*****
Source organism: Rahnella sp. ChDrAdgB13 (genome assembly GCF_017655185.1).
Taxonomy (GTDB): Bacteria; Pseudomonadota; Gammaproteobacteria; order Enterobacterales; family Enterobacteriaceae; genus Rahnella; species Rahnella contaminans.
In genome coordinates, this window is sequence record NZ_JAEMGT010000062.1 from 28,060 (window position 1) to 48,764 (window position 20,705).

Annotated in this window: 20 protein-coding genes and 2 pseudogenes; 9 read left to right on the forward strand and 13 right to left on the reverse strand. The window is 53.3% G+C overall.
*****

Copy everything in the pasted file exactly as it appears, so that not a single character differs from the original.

Source organism: Rahnella sp. ChDrAdgB13 (genome assembly GCF_017655185.1).
Taxonomy (GTDB): Bacteria; Pseudomonadota; Gammaproteobacteria; order Enterobacterales; family Enterobacteriaceae; genus Rahnella; species Rahnella contaminans.
In genome coordinates, this window is sequence record NZ_JAEMGT010000062.1 from 28,060 (window position 1) to 48,764 (window position 20,705).

Annotated in this window: 20 protein-coding genes and 2 pseudogenes; 9 read left to right on the forward strand and 13 right to left on the reverse strand. The window is 53.3% G+C overall.